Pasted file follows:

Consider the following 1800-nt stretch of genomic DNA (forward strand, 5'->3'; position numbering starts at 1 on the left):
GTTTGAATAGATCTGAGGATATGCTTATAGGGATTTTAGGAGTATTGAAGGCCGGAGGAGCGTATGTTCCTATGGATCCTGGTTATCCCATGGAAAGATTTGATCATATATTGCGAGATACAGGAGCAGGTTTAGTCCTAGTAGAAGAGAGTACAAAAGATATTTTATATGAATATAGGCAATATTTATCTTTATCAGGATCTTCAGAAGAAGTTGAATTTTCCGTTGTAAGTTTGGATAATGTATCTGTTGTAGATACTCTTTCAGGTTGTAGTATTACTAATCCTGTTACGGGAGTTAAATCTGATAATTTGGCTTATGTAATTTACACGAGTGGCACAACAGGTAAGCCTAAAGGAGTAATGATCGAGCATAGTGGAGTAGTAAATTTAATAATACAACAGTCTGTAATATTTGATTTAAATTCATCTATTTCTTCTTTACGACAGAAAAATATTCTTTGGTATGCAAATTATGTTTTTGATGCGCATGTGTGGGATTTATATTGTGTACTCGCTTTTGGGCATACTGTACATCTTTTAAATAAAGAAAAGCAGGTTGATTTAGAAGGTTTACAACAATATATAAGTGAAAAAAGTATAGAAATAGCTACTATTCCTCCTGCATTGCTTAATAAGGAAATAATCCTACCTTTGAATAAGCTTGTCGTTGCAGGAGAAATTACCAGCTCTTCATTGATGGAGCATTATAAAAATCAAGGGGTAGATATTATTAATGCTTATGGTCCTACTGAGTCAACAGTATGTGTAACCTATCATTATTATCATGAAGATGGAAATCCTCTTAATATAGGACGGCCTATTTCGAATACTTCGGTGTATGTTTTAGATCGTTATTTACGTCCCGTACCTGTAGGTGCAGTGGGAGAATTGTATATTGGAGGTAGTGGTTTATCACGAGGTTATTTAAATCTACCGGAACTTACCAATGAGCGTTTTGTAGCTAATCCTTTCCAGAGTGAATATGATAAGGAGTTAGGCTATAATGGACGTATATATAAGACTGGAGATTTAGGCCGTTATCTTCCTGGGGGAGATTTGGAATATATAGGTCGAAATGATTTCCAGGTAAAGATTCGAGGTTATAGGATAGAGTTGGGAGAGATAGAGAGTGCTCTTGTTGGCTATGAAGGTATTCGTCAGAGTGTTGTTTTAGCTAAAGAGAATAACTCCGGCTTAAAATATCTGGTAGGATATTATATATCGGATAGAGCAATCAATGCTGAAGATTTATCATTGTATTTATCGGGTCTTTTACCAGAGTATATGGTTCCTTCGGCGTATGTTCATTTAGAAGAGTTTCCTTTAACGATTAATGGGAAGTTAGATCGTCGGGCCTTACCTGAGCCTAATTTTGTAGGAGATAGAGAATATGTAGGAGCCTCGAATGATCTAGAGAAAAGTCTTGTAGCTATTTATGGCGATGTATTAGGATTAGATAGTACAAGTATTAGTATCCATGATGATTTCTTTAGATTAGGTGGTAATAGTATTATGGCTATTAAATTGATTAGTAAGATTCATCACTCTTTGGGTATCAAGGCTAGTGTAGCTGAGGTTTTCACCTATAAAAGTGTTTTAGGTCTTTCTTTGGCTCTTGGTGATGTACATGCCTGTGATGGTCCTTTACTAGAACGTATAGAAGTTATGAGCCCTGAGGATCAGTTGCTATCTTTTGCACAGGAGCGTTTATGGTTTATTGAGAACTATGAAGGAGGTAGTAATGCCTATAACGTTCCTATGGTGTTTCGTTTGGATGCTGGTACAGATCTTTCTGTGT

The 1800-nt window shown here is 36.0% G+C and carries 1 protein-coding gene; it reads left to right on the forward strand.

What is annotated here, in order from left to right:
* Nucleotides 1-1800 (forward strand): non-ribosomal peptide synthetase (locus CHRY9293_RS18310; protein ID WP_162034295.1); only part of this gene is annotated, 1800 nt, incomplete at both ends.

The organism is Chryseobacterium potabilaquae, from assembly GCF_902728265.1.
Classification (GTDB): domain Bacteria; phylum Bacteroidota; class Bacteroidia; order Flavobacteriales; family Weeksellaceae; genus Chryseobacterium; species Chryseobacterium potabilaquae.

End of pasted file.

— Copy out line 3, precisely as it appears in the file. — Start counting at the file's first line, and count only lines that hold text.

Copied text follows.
The 1800-nt window shown here is 36.0% G+C and carries 1 protein-coding gene; it reads left to right on the forward strand.